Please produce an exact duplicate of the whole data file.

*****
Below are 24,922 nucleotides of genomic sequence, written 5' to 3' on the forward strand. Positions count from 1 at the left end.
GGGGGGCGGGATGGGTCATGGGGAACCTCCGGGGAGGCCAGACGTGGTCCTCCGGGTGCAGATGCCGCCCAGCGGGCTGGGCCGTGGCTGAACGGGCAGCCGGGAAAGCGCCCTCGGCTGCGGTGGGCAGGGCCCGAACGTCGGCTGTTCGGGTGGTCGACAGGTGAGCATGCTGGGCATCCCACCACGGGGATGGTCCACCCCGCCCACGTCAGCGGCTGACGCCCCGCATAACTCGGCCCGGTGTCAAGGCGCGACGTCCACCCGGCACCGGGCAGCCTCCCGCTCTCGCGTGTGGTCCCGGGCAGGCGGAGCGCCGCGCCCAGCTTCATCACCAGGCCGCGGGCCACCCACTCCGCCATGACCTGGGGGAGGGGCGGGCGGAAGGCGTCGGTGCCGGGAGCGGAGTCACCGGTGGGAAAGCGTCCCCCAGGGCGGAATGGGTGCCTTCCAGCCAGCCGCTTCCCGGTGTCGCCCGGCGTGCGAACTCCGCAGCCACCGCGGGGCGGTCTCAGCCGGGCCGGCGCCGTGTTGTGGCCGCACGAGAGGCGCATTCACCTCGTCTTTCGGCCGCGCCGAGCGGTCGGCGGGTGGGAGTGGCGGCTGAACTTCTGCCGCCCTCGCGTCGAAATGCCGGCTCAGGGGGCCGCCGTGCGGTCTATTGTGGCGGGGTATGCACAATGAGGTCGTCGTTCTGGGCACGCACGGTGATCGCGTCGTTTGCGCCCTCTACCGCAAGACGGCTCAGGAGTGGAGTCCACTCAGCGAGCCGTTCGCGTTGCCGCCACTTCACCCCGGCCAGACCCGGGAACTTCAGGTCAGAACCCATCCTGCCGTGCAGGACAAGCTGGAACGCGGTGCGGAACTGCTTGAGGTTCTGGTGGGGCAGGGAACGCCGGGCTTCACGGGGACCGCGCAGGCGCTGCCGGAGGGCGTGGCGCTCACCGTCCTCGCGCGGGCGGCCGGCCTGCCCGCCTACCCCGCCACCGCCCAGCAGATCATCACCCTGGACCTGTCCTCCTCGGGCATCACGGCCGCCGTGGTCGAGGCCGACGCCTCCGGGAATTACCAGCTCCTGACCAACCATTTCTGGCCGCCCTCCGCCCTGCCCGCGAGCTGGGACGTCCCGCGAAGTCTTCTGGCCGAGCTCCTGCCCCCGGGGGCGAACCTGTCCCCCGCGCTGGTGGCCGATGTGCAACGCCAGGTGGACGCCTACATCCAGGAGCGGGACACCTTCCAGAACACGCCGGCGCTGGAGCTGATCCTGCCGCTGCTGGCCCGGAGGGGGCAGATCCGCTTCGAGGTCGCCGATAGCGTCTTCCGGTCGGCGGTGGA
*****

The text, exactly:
Below are 24,922 nucleotides of genomic sequence, written 5' to 3' on the forward strand. Positions count from 1 at the left end.
GGGGGGCGGGATGGGTCATGGGGAACCTCCGGGGAGGCCAGACGTGGTCCTCCGGGTGCAGATGCCGCCCAGCGGGCTGGGCCGTGGCTGAACGGGCAGCCGGGAAAGCGCCCTCGGCTGCGGTGGGCAGGGCCCGAACGTCGGCTGTTCGGGTGGTCGACAGGTGAGCATGCTGGGCATCCCACCACGGGGATGGTCCACCCCGCCCACGTCAGCGGCTGACGCCCCGCATAACTCGGCCCGGTGTCAAGGCGCGACGTCCACCCGGCACCGGGCAGCCTCCCGCTCTCGCGTGTGGTCCCGGGCAGGCGGAGCGCCGCGCCCAGCTTCATCACCAGGCCGCGGGCCACCCACTCCGCCATGACCTGGGGGAGGGGCGGGCGGAAGGCGTCGGTGCCGGGAGCGGAGTCACCGGTGGGAAAGCGTCCCCCAGGGCGGAATGGGTGCCTTCCAGCCAGCCGCTTCCCGGTGTCGCCCGGCGTGCGAACTCCGCAGCCACCGCGGGGCGGTCTCAGCCGGGCCGGCGCCGTGTTGTGGCCGCACGAGAGGCGCATTCACCTCGTCTTTCGGCCGCGCCGAGCGGTCGGCGGGTGGGAGTGGCGGCTGAACTTCTGCCGCCCTCGCGTCGAAATGCCGGCTCAGGGGGCCGCCGTGCGGTCTATTGTGGCGGGGTATGCACAATGAGGTCGTCGTTCTGGGCACGCACGGTGATCGCGTCGTTTGCGCCCTCTACCGCAAGACGGCTCAGGAGTGGAGTCCACTCAGCGAGCCGTTCGCGTTGCCGCCACTTCACCCCGGCCAGACCCGGGAACTTCAGGTCAGAACCCATCCTGCCGTGCAGGACAAGCTGGAACGCGGTGCGGAACTGCTTGAGGTTCTGGTGGGGCAGGGAACGCCGGGCTTCACGGGGACCGCGCAGGCGCTGCCGGAGGGCGTGGCGCTCACCGTCCTCGCGCGGGCGGCCGGCCTGCCCGCCTACCCCGCCACCGCCCAGCAGATCATCACCCTGGACCTGTCCTCCTCGGGCATCACGGCCGCCGTGGTCGAGGCCGACGCCTCCGGGAATTACCAGCTCCTGACCAACCATTTCTGGCCGCCCTCCGCCCTGCCCGCGAGCTGGGACGTCCCGCGAAGTCTTCTGGCCGAGCTCCTGCCCCCGGGGGCGAACCTGTCCCCCGCGCTGGTGGCCGATGTGCAACGCCAGGTGGACGCCTACATCCAGGAGCGGGACACCTTCCAGAACACGCCGGCGCTGGAGCTGATCCTGCCGCTGCTGGCCCGGAGGGGGCAGATCCGCTTCGAGGTCGCCGATAGCGTCTTCCGGTCGGCGGTGGA